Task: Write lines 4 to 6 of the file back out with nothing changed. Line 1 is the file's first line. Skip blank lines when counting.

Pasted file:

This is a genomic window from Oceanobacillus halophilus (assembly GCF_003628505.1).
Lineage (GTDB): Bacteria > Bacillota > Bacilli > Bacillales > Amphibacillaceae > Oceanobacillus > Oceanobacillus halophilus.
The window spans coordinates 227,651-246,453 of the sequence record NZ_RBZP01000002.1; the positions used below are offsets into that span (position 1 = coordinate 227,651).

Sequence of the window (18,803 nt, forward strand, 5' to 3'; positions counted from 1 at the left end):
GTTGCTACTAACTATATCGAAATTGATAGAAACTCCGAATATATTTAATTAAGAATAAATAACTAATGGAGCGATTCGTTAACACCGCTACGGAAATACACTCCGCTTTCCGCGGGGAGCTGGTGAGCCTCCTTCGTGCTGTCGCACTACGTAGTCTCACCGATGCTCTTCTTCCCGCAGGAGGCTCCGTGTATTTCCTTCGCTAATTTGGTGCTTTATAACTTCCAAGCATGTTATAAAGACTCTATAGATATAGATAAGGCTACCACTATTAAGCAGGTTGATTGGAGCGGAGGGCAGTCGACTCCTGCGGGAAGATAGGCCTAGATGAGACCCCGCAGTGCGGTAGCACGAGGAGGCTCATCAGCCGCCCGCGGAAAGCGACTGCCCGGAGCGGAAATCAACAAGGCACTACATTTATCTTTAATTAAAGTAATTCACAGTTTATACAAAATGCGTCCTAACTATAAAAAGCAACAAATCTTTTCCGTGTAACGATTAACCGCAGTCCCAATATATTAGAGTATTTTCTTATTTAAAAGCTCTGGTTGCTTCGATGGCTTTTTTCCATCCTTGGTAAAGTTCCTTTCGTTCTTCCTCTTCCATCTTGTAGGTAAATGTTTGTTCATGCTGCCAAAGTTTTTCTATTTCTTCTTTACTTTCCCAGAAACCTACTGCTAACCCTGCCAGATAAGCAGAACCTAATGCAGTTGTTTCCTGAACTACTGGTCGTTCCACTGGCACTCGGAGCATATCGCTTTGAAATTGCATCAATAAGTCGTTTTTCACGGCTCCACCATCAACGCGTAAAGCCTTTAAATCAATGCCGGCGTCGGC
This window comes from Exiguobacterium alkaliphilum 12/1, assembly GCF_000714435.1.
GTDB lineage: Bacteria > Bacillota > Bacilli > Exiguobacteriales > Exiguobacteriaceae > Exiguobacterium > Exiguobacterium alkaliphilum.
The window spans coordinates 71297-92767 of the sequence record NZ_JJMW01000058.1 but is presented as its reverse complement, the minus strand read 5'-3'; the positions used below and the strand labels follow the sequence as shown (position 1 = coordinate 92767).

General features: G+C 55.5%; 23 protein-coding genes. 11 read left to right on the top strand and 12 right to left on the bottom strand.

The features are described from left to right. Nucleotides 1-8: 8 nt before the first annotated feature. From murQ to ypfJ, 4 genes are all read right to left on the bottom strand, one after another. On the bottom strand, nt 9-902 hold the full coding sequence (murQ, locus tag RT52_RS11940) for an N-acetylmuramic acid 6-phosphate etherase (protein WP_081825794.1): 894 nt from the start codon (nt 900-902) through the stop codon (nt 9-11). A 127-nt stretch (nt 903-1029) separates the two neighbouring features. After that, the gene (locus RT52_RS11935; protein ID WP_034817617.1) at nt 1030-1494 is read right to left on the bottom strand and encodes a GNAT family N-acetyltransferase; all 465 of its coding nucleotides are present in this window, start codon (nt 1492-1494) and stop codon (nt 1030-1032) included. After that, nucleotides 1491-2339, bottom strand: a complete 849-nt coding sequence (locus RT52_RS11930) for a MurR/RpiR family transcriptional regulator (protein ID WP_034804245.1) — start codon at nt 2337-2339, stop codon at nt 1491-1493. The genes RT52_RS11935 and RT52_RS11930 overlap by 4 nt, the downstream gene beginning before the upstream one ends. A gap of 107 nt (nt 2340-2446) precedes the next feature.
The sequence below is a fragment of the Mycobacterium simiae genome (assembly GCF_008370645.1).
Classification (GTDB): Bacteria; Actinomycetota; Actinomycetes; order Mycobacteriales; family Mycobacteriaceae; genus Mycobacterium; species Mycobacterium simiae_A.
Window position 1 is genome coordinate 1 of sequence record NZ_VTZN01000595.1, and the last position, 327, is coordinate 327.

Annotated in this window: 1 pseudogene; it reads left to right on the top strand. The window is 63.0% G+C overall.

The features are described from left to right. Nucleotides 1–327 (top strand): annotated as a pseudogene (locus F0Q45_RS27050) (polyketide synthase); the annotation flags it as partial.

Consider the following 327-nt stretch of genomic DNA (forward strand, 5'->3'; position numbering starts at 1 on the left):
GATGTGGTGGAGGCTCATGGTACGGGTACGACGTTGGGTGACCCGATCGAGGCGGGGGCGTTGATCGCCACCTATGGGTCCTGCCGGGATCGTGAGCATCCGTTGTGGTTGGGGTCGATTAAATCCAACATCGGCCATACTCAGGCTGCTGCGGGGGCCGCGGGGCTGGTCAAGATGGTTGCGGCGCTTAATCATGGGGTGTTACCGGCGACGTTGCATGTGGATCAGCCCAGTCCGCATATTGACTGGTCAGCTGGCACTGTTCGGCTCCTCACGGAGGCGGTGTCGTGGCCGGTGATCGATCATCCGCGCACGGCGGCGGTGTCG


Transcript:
Sequence of the window (18,803 nt, forward strand, 5' to 3'; positions counted from 1 at the left end):
GTTGCTACTAACTATATCGAAATTGATAGAAACTCCGAATATATTTAATTAAGAATAAATAACTAATGGAGCGATTCGTTAACACCGCTACGGAAATACACTCCGCTTTCCGCGGGGAGCTGGTGAGCCTCCTTCGTGCTGTCGCACTACGTAGTCTCACCGATGCTCTTCTTCCCGCAGGAGGCTCCGTGTATTTCCTTCGCTAATTTGGTGCTTTATAACTTCCAAGCATGTTATAAAGACTCTATAGATATAGATAAGGCTACCACTATTAAGCAGGTTGATTGGAGCGGAGGGCAGTCGACTCCTGCGGGAAGATAGGCCTAGATGAGACCCCGCAGTGCGGTAGCACGAGGAGGCTCATCAGCCGCCCGCGGAAAGCGACTGCCCGGAGCGGAAATCAACAAGGCACTACATTTATCTTTAATTAAAGTAATTCACAGTTTATACAAAATGCGTCCTAACTATAAAAAGCAACAAATCTTTTCCGTGTAACGATTAACCGCAGTCCCAATATATTAGAGTATTTTCTTATTTAAAAGCTCTGGTTGCTTCGATGGCTTTTTTCCATCCTTGGTAAAGTTCCTTTCGTTCTTCCTCTTCCATCTTGTAGGTAAATGTTTGTTCATGCTGCCAAAGTTTTTCTATTTCTTCTTTACTTTCCCAGAAACCTACTGCTAACCCTGCCAGATAAGCAGAACCTAATGCAGTTGTTTCCTGAACTACTGGTCGTTCCACTGGCACTCGGAGCATATCGCTTTGAAATTGCATCAATAAGTCGTTTTTCACGGCTCCACCATCAACGCGTAAAGCCTTTAAATCAATGCCGGCGTCGGC
This window comes from Exiguobacterium alkaliphilum 12/1, assembly GCF_000714435.1.